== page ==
the leading city. From this cause, the spirit of Grecian literature necessarily took another turn; and it is evident, that the use of an immense library must necessarily have made erudition triumph over the former free action of mind, which, how ever, could not be immediately suppressed. In philosophy, Plato's acute and learned disciple, Aristotle, appeared as the founder of the Peripatetic school, which gained distinction by enlarging the territory of philosophy, and by its spirit of system. He separated logic and rhetoric, ethics and politics, physics and metaphysics (to which last science he gave its name), and applied philosophy to several branches of knowledge; thereby producing economics, pedagogics, poetics, physiognomics. He invented the philosophical syllogism, and gave philosophy the form which it preserved for centuries. His disciple Theophrastus followed his steps, in the investigation of philosophy and natural history. But the more dogmatic was the philosophy of Aristotle, the more caution was requisite to the philosophical inquirer, and the spirit of doubt was salutary. This was particularly exhibited in the system of scepticism which originated with Pyrrho of Elis. A similar spirit, at least, subsisted in the middle and new academies, of which Arcesilaus and Carneades were the founders. The Socratic school put forth new branches in the Stoic school, founded by Zeno of Citium in Cyprus, and the Epicurean, of which Epicurus of Gargettus in Attica was the founder. Mathematics and astronomy made great progress in the schools at Alexandria, Rhodes and Pergamus. And to whom are the names of Euclid, Archimedes, Eratosthenes and Hipparchus unknown? The expeditions and achievements of Alexander furnished abundant matter to history; but, on the whole, it gained in extent, not in value, since a taste for the wonderful had now become prevalent. The more gratifying, therefore, is the appearance of Polybius of Megalopolis, about the end of this period, who is to be regarded as the author of true historical description, by which universal history acquired a philosophical spirit and a worthy object. Geography, which Eratosthenes made a science, and Hipparchus united more closely with mathematics, was enriched in various ways. To the knowledge of countries and nations much was added by the accounts of Nearchus and Agatharchides, and to chronology by the Parian chronicles. With respect to poetry, many remarkable changes occurred. In Athens, the middle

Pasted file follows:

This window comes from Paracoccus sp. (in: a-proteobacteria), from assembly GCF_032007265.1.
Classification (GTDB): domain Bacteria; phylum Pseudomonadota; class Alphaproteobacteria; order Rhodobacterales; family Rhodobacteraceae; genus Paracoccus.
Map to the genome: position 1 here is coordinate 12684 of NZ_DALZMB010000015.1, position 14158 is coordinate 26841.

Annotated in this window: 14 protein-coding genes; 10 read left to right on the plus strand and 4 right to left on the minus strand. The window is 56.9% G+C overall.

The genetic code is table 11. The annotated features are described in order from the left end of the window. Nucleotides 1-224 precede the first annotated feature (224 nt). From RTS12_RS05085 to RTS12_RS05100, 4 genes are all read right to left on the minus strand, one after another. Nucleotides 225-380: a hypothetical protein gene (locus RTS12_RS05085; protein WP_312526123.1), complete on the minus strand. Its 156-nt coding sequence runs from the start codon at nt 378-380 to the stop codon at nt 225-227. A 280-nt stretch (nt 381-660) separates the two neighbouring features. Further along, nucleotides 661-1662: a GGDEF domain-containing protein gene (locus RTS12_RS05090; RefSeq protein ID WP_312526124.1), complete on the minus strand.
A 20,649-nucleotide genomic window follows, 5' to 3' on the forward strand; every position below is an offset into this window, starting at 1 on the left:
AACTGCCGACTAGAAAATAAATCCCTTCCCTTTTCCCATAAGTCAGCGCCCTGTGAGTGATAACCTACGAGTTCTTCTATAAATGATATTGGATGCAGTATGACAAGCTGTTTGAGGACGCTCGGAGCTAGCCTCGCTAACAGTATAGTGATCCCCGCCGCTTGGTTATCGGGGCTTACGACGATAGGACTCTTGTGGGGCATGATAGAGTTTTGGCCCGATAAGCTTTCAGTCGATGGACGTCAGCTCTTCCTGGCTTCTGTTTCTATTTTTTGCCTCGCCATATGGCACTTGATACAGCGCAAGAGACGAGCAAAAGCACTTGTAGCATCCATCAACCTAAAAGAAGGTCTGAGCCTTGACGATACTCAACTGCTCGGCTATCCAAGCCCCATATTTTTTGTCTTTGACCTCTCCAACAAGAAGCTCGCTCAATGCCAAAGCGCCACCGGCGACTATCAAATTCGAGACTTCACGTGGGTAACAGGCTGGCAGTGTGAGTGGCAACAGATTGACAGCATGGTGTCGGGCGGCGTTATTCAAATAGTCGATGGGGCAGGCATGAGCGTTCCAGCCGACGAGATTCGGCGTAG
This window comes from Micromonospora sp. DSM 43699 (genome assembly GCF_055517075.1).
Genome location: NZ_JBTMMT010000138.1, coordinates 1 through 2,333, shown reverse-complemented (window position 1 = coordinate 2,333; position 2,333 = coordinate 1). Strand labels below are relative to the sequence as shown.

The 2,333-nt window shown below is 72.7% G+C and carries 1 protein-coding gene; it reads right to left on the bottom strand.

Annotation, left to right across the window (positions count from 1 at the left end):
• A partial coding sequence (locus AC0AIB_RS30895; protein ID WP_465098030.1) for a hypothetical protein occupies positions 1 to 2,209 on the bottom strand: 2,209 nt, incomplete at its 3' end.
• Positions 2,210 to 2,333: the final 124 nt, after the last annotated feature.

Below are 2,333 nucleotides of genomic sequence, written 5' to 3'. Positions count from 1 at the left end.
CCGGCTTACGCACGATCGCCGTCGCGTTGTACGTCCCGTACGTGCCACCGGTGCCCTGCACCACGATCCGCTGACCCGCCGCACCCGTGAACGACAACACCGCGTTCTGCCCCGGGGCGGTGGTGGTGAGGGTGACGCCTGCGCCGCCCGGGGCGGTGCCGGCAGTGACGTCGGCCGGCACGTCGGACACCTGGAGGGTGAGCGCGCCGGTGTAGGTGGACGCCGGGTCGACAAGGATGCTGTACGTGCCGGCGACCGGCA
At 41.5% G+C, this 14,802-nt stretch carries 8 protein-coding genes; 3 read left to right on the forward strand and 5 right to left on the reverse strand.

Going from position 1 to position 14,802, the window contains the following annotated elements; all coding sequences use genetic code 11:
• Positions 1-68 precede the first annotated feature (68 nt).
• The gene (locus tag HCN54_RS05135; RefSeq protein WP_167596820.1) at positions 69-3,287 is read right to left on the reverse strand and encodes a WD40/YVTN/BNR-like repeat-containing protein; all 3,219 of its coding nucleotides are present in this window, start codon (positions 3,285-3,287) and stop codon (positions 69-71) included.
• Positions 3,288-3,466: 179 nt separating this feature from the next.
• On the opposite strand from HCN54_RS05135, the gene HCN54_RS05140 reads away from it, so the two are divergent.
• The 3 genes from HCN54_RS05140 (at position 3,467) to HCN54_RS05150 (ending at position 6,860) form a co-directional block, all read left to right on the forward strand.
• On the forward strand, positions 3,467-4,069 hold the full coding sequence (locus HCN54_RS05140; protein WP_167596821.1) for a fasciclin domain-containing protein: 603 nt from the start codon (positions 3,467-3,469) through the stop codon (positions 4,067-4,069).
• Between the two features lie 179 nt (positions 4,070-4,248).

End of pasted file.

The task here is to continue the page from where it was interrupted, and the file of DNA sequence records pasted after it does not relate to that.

comedy gave place, not without the intervention of political causes, to the new, which approaches to the modern drama, as it took the moral nature of man for the subject of its representations. Among the 32 poets of this class, Menander, Philemon and Diphylus were eminent, From the mime proceeded the idyl, in which branch of poetry, after the period of Stesichorus, Asclepiades, etc., Theocritus, Bion and Moschus were particularly celebrated. The other kinds of poetry did not remain uncultivated; but all these labors, as well as the criticisms on poetry and the fine arts, point to Alexandria; and we shall therefore pass them over in this place. At the end of this period, Greece ceased to be independent, and Rome, the queen of empires, established her dominion over it. (See the continuation of this subject, under the articles Alexandrian School, and Roman Literature.)

Greece, Revolution of Modern. (For the history of Greece under the Eastern empire, see Byzantine Empire; and for the period from the downfall of this empire to the late revolution, see Turkey, and Venice.)